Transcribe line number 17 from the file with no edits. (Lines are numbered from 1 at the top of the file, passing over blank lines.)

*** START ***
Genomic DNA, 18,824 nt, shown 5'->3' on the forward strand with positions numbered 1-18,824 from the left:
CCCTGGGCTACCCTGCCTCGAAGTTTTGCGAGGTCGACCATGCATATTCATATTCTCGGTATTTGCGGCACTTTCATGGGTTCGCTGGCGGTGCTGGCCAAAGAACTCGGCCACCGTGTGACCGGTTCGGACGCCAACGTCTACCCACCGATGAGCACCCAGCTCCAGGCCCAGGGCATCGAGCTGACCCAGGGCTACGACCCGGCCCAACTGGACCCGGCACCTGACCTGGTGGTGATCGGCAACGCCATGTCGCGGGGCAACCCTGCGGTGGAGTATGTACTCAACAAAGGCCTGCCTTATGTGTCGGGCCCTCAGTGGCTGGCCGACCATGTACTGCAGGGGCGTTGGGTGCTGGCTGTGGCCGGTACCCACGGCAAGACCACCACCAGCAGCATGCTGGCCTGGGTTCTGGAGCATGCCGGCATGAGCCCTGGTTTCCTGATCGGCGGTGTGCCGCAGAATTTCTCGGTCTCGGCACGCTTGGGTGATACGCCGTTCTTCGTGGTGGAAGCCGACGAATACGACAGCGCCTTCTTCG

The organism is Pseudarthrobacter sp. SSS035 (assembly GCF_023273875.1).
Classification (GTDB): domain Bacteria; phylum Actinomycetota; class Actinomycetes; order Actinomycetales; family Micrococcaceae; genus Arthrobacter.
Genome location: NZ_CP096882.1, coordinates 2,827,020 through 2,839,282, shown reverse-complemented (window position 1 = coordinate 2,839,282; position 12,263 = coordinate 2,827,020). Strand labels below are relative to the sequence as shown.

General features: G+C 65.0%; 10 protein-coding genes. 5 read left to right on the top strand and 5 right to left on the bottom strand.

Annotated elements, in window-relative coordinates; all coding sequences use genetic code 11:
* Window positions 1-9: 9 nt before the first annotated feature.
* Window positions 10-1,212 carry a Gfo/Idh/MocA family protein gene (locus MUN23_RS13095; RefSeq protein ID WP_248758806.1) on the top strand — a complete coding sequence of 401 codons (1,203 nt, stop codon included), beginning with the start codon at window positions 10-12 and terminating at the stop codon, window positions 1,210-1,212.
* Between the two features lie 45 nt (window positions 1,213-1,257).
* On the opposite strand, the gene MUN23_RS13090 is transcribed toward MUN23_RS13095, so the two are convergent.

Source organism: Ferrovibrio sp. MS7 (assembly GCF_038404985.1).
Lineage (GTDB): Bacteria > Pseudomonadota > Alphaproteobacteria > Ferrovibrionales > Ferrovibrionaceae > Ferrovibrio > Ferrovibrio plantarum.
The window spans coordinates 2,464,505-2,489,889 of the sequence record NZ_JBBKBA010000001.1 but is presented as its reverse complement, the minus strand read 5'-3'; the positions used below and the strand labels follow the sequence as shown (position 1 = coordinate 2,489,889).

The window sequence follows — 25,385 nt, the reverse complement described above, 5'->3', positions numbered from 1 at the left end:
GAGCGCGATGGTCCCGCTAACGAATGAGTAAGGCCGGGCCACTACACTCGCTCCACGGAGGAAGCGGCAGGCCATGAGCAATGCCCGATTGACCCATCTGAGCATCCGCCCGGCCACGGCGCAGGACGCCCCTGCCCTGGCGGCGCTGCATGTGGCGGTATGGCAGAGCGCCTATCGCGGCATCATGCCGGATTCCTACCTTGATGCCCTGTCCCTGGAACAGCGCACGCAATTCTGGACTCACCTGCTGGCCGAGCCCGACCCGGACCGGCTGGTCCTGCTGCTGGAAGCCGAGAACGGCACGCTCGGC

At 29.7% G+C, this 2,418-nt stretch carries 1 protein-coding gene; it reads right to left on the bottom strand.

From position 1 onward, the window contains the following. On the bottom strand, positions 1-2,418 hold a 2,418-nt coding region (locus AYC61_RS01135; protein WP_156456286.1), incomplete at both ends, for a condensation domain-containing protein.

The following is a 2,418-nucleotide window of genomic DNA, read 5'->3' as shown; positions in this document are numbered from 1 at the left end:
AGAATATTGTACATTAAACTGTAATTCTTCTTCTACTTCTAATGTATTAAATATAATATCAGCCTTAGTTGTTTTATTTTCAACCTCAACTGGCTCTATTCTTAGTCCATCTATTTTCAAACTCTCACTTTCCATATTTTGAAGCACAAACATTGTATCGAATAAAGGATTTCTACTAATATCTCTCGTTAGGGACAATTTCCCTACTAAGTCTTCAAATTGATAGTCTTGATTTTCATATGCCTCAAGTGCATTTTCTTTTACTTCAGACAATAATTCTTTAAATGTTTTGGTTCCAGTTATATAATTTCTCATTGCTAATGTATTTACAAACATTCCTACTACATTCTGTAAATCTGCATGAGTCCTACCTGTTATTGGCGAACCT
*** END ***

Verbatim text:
At 29.7% G+C, this 2,418-nt stretch carries 1 protein-coding gene; it reads right to left on the bottom strand.